Procurement & Purchasing
Governmental Procurement and
the Fraud that Accompanies It
Procurement is central to governmental operations. In addition to contractors, vendors and their employees, perpetrators of procurement fraud include procurement, purchasing, receiving, program administration, contract administration, accounting and management personnel.
Bid Rigging, Bid Rotation, false certifications and “pay-to-play” schemes are all aspects of procurement fraud.
Increasing number of complaints about products or service
Increase in purchasing inventory but no increase in sales
Abnormal inventory shrinkage
Lack of physical security over assets/inventory
Charges without shipping documents
Payments to vendors who aren’t on an approved vendor list
High volume of purchases from new vendors
Purchases that bypass the normal procedures
Vendors without physical addresses
Vendor addresses matching employee addresses
Excess inventory and inventory that is slow to turnover
Purchasing agents that pick up vendor payments rather than have it mailed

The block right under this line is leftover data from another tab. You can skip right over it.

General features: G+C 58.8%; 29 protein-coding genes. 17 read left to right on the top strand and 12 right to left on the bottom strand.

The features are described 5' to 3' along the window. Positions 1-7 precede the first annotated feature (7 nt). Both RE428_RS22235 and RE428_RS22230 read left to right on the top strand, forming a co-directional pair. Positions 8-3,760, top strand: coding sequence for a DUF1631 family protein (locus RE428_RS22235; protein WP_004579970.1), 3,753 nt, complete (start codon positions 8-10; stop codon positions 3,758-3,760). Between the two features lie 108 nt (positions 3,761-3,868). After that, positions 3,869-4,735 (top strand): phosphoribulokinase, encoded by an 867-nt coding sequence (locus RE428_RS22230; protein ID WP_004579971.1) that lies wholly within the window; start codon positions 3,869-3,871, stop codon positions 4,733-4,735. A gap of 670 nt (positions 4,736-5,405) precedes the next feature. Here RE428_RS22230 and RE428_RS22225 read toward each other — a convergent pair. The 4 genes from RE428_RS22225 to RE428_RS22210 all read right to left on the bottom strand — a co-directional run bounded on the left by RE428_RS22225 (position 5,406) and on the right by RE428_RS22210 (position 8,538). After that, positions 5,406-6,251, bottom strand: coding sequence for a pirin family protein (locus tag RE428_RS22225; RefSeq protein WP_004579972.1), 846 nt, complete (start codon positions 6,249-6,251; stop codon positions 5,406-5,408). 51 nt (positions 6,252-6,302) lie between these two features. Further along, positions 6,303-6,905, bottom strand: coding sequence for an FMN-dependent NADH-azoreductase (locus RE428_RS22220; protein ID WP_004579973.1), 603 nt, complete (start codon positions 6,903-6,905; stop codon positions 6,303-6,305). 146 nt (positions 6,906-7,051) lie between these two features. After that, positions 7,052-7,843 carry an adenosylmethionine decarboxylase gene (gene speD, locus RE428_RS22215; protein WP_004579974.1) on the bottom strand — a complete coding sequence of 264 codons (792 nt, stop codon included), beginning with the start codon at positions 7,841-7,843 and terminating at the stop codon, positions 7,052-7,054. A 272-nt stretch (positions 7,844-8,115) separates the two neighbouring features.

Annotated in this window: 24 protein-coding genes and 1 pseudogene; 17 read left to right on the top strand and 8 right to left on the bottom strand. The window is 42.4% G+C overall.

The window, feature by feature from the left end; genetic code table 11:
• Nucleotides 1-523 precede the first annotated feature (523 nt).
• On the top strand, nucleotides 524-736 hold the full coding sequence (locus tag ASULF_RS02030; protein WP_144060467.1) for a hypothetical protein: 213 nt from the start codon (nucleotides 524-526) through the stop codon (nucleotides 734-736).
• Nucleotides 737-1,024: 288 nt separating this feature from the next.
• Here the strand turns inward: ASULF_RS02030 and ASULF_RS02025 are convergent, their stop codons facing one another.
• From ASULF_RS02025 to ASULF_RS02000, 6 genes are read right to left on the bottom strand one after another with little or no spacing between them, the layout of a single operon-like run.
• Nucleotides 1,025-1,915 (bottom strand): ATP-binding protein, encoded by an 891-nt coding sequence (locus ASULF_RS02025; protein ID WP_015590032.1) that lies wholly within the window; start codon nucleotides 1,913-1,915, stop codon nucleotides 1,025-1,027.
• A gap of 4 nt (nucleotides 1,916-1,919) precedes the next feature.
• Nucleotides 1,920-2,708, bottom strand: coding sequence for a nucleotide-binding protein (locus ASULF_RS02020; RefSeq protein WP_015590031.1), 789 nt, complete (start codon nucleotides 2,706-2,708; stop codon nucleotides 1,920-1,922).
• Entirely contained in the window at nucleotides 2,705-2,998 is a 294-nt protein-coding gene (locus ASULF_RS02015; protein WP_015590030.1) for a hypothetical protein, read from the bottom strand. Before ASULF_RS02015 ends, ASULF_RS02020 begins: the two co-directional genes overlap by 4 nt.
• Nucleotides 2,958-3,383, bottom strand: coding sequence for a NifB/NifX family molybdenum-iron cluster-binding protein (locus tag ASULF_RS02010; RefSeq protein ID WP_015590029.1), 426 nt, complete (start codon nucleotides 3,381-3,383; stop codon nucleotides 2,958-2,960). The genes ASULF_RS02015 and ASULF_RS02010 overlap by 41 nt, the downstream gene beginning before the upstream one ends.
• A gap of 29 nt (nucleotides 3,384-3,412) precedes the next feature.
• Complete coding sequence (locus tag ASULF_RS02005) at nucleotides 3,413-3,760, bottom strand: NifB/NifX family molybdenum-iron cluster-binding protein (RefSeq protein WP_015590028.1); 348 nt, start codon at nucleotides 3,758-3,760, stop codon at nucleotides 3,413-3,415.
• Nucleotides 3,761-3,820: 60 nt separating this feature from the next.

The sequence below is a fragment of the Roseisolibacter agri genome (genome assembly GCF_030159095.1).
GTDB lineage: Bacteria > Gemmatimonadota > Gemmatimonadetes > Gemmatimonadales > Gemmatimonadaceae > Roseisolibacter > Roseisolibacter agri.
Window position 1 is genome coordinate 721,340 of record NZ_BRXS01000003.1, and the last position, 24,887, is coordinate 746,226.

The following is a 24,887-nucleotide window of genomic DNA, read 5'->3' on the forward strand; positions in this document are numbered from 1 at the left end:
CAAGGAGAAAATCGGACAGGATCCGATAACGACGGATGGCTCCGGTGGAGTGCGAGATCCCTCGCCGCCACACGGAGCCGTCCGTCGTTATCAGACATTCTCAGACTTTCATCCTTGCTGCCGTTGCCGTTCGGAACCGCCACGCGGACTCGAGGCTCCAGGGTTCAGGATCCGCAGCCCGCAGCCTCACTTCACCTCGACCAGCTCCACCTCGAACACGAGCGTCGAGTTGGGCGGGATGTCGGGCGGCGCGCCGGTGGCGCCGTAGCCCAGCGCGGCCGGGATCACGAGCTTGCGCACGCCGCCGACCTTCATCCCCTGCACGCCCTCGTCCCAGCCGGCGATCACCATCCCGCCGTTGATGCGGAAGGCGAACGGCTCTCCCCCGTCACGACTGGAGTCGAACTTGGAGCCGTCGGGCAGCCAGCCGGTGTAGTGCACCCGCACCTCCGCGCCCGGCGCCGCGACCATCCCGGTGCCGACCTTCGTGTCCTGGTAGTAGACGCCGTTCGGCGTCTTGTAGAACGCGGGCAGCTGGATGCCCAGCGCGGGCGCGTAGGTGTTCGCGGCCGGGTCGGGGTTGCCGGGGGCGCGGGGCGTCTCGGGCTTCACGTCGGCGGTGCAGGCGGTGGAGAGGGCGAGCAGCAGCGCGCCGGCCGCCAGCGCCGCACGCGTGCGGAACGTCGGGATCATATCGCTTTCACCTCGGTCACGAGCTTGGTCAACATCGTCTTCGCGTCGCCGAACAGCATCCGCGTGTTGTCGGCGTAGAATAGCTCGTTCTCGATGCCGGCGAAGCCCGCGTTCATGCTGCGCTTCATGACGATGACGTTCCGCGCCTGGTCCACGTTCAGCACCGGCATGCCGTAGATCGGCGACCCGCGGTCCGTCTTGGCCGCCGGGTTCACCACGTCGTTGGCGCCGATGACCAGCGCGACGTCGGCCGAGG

Non-compliance with The Buy American Act
Lack of paperwork or certifications with respect to goods covered by the Buy American Act.
Inappropriate segregation of duties.
Purchase/payment limits higher than required.
Refusal of cardholders to accept transfers or promotions.
Increasing costs of supplies from year to year.
Controls over vendor type non-existent.
Once the contract is awarded, purchasing fraud may occur. Excess materials may be ordered under a perfectly valid contract from an entirely honest contract. The ordering employee may then divert the materials ordered to personal use. Sometimes, the employee and contractor cooperate in these types of schemes. At other times, employees from purchasing and receiving, with or without the knowledge of the vendor, enrich themselves at the public’s expense.